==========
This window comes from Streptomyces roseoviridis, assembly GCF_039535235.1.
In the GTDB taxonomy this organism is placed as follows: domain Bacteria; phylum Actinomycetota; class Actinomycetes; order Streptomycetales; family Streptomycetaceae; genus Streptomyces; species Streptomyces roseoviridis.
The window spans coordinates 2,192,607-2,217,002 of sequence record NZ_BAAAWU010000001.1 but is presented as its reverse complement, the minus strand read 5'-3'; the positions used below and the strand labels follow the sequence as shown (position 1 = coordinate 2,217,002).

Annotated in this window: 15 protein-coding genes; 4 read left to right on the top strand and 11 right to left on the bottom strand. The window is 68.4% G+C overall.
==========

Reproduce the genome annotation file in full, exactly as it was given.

This window comes from Streptomyces roseoviridis, assembly GCF_039535235.1.
In the GTDB taxonomy this organism is placed as follows: domain Bacteria; phylum Actinomycetota; class Actinomycetes; order Streptomycetales; family Streptomycetaceae; genus Streptomyces; species Streptomyces roseoviridis.
The window spans coordinates 2,192,607-2,217,002 of sequence record NZ_BAAAWU010000001.1 but is presented as its reverse complement, the minus strand read 5'-3'; the positions used below and the strand labels follow the sequence as shown (position 1 = coordinate 2,217,002).

Annotated in this window: 15 protein-coding genes; 4 read left to right on the top strand and 11 right to left on the bottom strand. The window is 68.4% G+C overall.